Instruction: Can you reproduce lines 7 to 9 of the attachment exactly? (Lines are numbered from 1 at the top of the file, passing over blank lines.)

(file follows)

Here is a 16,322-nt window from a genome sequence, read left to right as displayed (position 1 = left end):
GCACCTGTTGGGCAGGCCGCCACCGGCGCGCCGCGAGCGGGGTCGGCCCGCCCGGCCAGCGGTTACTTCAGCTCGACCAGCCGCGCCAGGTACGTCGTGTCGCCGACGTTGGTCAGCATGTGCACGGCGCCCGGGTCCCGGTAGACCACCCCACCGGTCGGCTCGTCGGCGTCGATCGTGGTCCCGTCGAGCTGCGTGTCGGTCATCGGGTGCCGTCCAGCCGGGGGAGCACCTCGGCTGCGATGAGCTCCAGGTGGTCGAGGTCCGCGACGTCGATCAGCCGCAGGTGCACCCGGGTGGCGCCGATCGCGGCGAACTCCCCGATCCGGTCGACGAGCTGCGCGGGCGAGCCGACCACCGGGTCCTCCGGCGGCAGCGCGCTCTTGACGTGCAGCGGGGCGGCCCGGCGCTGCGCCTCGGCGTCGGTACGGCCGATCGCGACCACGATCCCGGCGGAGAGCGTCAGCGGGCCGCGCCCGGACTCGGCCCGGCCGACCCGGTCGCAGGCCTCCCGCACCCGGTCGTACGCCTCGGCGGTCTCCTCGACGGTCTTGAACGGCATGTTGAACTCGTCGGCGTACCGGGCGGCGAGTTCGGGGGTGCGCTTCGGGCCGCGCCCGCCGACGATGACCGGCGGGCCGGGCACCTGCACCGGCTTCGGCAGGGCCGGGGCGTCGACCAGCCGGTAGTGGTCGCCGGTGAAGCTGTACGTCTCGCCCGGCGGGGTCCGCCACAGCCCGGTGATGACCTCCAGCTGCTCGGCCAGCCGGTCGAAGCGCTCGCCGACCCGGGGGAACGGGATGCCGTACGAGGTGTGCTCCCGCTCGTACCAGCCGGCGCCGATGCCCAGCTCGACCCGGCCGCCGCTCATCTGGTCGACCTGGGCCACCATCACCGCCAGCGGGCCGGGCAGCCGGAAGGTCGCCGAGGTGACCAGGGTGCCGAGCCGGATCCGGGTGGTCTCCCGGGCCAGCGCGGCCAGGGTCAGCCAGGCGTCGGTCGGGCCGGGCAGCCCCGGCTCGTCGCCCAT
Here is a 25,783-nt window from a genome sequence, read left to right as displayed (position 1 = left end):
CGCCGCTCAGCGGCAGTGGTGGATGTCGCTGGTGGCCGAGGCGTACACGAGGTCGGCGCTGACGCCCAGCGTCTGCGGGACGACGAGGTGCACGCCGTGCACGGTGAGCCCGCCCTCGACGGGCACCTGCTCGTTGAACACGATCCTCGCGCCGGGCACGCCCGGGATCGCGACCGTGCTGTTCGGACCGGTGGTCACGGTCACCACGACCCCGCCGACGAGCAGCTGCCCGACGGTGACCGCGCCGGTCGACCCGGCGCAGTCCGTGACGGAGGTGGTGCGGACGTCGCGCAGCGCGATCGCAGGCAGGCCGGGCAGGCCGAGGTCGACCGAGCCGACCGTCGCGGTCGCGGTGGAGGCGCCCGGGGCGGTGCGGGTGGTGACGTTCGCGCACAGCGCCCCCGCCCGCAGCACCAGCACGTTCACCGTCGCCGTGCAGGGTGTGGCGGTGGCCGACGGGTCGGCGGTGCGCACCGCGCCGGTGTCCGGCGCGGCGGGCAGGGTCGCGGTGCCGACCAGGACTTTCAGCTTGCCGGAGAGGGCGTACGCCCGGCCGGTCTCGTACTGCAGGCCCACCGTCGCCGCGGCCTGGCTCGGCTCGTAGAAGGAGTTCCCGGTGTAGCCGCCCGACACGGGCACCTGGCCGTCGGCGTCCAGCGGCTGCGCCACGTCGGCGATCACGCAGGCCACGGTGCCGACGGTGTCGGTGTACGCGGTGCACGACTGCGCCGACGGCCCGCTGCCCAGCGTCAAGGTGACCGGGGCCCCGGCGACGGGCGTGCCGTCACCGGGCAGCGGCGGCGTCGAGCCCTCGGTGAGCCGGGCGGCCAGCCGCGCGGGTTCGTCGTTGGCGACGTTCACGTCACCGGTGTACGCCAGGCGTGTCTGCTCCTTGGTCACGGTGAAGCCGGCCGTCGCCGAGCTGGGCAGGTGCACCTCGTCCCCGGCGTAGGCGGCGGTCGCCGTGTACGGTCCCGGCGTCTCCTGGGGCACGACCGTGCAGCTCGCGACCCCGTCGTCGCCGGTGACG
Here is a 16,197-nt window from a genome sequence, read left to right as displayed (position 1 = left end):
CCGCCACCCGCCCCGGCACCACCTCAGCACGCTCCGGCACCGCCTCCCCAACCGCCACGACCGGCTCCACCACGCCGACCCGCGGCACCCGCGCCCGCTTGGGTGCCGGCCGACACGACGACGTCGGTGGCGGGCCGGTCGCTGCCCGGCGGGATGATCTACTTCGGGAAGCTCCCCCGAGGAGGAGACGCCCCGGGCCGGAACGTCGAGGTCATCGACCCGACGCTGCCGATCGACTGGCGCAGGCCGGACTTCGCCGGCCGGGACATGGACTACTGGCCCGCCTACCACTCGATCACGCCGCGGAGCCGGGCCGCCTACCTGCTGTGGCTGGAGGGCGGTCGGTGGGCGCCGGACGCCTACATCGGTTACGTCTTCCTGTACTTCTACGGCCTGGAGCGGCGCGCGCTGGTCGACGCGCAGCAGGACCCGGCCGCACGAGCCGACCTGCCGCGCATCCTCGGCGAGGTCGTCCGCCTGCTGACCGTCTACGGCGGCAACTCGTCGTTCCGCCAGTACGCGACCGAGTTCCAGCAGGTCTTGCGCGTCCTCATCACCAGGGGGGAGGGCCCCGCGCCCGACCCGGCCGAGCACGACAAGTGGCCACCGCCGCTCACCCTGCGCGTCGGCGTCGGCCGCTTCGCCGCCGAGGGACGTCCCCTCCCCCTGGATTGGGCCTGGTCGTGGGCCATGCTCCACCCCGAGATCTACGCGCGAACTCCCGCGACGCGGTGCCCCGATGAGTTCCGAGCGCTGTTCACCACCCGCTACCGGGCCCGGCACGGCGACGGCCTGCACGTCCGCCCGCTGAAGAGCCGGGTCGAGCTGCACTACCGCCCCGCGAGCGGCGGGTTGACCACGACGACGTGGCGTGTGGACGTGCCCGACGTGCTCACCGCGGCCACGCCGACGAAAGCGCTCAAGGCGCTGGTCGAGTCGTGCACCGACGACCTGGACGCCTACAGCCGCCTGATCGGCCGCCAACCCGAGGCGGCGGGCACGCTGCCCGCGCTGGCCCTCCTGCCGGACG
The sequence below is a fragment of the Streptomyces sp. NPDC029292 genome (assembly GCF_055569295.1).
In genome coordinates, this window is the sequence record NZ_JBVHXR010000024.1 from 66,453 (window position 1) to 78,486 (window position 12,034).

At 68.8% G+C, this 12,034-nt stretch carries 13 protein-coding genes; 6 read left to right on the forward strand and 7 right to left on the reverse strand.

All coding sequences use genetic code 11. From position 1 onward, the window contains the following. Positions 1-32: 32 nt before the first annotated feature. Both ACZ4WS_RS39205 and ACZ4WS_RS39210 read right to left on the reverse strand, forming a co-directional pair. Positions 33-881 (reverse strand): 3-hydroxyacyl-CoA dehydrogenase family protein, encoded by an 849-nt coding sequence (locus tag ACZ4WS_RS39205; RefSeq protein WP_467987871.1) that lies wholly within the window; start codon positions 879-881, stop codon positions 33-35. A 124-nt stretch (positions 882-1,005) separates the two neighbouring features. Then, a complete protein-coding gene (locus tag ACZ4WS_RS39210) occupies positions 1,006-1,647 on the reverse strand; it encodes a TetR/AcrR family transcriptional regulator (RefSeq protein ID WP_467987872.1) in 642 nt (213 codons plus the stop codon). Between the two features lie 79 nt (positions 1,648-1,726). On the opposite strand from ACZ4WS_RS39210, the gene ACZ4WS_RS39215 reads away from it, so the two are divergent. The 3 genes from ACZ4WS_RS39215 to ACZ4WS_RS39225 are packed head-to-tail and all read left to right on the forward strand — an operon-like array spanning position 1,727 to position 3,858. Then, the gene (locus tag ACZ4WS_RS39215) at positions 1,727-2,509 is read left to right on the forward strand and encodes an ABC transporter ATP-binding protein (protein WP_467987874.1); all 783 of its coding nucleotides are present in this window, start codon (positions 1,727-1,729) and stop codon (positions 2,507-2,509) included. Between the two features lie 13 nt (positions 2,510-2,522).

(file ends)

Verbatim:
The sequence below is a fragment of the Streptomyces sp. NPDC029292 genome (assembly GCF_055569295.1).
In genome coordinates, this window is the sequence record NZ_JBVHXR010000024.1 from 66,453 (window position 1) to 78,486 (window position 12,034).

At 68.8% G+C, this 12,034-nt stretch carries 13 protein-coding genes; 6 read left to right on the forward strand and 7 right to left on the reverse strand.